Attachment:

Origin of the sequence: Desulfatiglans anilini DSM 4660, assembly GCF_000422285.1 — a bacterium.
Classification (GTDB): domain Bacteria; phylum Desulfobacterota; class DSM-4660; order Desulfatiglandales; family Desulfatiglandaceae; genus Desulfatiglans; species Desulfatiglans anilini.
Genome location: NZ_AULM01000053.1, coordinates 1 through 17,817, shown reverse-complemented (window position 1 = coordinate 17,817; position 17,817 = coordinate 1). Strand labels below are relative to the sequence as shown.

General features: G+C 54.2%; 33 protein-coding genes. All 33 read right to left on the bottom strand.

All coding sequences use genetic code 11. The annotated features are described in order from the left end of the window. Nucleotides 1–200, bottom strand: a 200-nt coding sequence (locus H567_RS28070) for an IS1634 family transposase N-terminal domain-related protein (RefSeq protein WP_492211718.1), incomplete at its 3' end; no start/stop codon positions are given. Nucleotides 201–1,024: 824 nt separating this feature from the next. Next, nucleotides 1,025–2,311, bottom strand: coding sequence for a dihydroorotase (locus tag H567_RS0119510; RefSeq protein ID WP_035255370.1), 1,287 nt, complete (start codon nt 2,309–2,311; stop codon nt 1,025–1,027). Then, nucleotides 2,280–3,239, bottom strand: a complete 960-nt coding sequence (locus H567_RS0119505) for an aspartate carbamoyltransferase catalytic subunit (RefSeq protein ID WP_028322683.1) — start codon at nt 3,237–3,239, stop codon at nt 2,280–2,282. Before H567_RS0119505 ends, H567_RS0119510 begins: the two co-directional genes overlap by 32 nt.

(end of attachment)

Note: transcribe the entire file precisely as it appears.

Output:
Origin of the sequence: Desulfatiglans anilini DSM 4660, assembly GCF_000422285.1 — a bacterium.
Classification (GTDB): domain Bacteria; phylum Desulfobacterota; class DSM-4660; order Desulfatiglandales; family Desulfatiglandaceae; genus Desulfatiglans; species Desulfatiglans anilini.
Genome location: NZ_AULM01000053.1, coordinates 1 through 17,817, shown reverse-complemented (window position 1 = coordinate 17,817; position 17,817 = coordinate 1). Strand labels below are relative to the sequence as shown.

General features: G+C 54.2%; 33 protein-coding genes. All 33 read right to left on the bottom strand.

All coding sequences use genetic code 11. The annotated features are described in order from the left end of the window. Nucleotides 1–200, bottom strand: a 200-nt coding sequence (locus H567_RS28070) for an IS1634 family transposase N-terminal domain-related protein (RefSeq protein WP_492211718.1), incomplete at its 3' end; no start/stop codon positions are given. Nucleotides 201–1,024: 824 nt separating this feature from the next. Next, nucleotides 1,025–2,311, bottom strand: coding sequence for a dihydroorotase (locus tag H567_RS0119510; RefSeq protein ID WP_035255370.1), 1,287 nt, complete (start codon nt 2,309–2,311; stop codon nt 1,025–1,027). Then, nucleotides 2,280–3,239, bottom strand: a complete 960-nt coding sequence (locus H567_RS0119505) for an aspartate carbamoyltransferase catalytic subunit (RefSeq protein ID WP_028322683.1) — start codon at nt 3,237–3,239, stop codon at nt 2,280–2,282. Before H567_RS0119505 ends, H567_RS0119510 begins: the two co-directional genes overlap by 32 nt.